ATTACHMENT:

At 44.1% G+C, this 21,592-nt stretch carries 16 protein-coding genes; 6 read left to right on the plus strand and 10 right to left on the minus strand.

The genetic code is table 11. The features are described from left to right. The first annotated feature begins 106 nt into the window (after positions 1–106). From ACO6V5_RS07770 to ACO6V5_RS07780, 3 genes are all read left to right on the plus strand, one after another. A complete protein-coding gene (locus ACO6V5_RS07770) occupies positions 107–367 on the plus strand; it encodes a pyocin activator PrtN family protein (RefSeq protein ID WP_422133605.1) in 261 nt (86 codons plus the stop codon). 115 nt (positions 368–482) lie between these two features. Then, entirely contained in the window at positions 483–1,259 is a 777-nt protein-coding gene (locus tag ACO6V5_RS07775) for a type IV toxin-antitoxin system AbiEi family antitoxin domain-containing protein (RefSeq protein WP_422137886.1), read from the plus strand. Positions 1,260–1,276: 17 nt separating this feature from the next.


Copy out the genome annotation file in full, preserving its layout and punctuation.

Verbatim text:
At 44.1% G+C, this 21,592-nt stretch carries 16 protein-coding genes; 6 read left to right on the plus strand and 10 right to left on the minus strand.

The genetic code is table 11. The features are described from left to right. The first annotated feature begins 106 nt into the window (after positions 1–106). From ACO6V5_RS07770 to ACO6V5_RS07780, 3 genes are all read left to right on the plus strand, one after another. A complete protein-coding gene (locus ACO6V5_RS07770) occupies positions 107–367 on the plus strand; it encodes a pyocin activator PrtN family protein (RefSeq protein ID WP_422133605.1) in 261 nt (86 codons plus the stop codon). 115 nt (positions 368–482) lie between these two features. Then, entirely contained in the window at positions 483–1,259 is a 777-nt protein-coding gene (locus tag ACO6V5_RS07775) for a type IV toxin-antitoxin system AbiEi family antitoxin domain-containing protein (RefSeq protein WP_422137886.1), read from the plus strand. Positions 1,260–1,276: 17 nt separating this feature from the next.